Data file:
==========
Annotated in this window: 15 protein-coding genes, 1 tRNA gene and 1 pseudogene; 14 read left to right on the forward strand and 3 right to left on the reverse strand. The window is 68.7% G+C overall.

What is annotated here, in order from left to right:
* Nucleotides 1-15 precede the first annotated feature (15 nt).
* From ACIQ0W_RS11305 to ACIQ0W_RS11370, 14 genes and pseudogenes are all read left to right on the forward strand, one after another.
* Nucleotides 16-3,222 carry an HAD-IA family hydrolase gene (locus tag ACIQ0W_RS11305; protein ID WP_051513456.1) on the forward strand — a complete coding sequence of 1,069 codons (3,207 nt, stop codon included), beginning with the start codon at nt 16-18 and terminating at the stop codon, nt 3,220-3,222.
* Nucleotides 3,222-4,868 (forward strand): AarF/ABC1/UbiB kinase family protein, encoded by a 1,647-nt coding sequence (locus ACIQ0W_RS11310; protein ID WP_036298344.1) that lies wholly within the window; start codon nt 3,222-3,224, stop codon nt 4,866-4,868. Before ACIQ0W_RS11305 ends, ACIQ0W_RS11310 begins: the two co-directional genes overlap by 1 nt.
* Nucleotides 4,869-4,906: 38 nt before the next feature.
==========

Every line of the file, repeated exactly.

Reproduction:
Annotated in this window: 15 protein-coding genes, 1 tRNA gene and 1 pseudogene; 14 read left to right on the forward strand and 3 right to left on the reverse strand. The window is 68.7% G+C overall.

What is annotated here, in order from left to right:
* Nucleotides 1-15 precede the first annotated feature (15 nt).
* From ACIQ0W_RS11305 to ACIQ0W_RS11370, 14 genes and pseudogenes are all read left to right on the forward strand, one after another.
* Nucleotides 16-3,222 carry an HAD-IA family hydrolase gene (locus tag ACIQ0W_RS11305; protein ID WP_051513456.1) on the forward strand — a complete coding sequence of 1,069 codons (3,207 nt, stop codon included), beginning with the start codon at nt 16-18 and terminating at the stop codon, nt 3,220-3,222.
* Nucleotides 3,222-4,868 (forward strand): AarF/ABC1/UbiB kinase family protein, encoded by a 1,647-nt coding sequence (locus ACIQ0W_RS11310; protein ID WP_036298344.1) that lies wholly within the window; start codon nt 3,222-3,224, stop codon nt 4,866-4,868. Before ACIQ0W_RS11305 ends, ACIQ0W_RS11310 begins: the two co-directional genes overlap by 1 nt.
* Nucleotides 4,869-4,906: 38 nt before the next feature.